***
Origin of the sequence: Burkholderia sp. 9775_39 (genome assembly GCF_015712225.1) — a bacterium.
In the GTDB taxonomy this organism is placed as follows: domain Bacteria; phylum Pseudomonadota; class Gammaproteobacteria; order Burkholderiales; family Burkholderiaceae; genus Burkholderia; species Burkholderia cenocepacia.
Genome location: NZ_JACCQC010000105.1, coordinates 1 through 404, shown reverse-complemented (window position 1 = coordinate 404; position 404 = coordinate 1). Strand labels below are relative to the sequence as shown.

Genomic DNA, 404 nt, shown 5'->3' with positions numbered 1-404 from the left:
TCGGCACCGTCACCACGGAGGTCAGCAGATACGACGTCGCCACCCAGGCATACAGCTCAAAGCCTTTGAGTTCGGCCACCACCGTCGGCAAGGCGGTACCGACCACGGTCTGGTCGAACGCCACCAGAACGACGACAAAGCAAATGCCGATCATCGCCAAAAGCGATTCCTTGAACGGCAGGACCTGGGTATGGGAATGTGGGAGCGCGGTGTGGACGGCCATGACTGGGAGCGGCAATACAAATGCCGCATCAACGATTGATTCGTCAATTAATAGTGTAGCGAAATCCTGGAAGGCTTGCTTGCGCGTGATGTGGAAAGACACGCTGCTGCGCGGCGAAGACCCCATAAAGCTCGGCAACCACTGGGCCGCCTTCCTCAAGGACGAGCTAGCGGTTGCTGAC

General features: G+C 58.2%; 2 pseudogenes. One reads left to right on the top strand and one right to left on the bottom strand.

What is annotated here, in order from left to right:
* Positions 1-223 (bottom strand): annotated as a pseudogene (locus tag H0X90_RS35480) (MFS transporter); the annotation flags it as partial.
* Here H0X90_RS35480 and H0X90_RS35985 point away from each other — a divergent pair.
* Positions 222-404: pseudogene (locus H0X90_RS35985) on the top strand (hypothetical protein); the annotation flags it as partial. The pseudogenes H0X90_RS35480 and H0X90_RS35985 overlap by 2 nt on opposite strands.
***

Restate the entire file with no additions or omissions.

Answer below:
Origin of the sequence: Burkholderia sp. 9775_39 (genome assembly GCF_015712225.1) — a bacterium.
In the GTDB taxonomy this organism is placed as follows: domain Bacteria; phylum Pseudomonadota; class Gammaproteobacteria; order Burkholderiales; family Burkholderiaceae; genus Burkholderia; species Burkholderia cenocepacia.
Genome location: NZ_JACCQC010000105.1, coordinates 1 through 404, shown reverse-complemented (window position 1 = coordinate 404; position 404 = coordinate 1). Strand labels below are relative to the sequence as shown.

Genomic DNA, 404 nt, shown 5'->3' with positions numbered 1-404 from the left:
TCGGCACCGTCACCACGGAGGTCAGCAGATACGACGTCGCCACCCAGGCATACAGCTCAAAGCCTTTGAGTTCGGCCACCACCGTCGGCAAGGCGGTACCGACCACGGTCTGGTCGAACGCCACCAGAACGACGACAAAGCAAATGCCGATCATCGCCAAAAGCGATTCCTTGAACGGCAGGACCTGGGTATGGGAATGTGGGAGCGCGGTGTGGACGGCCATGACTGGGAGCGGCAATACAAATGCCGCATCAACGATTGATTCGTCAATTAATAGTGTAGCGAAATCCTGGAAGGCTTGCTTGCGCGTGATGTGGAAAGACACGCTGCTGCGCGGCGAAGACCCCATAAAGCTCGGCAACCACTGGGCCGCCTTCCTCAAGGACGAGCTAGCGGTTGCTGAC

General features: G+C 58.2%; 2 pseudogenes. One reads left to right on the top strand and one right to left on the bottom strand.

What is annotated here, in order from left to right:
* Positions 1-223 (bottom strand): annotated as a pseudogene (locus tag H0X90_RS35480) (MFS transporter); the annotation flags it as partial.
* Here H0X90_RS35480 and H0X90_RS35985 point away from each other — a divergent pair.
* Positions 222-404: pseudogene (locus H0X90_RS35985) on the top strand (hypothetical protein); the annotation flags it as partial. The pseudogenes H0X90_RS35480 and H0X90_RS35985 overlap by 2 nt on opposite strands.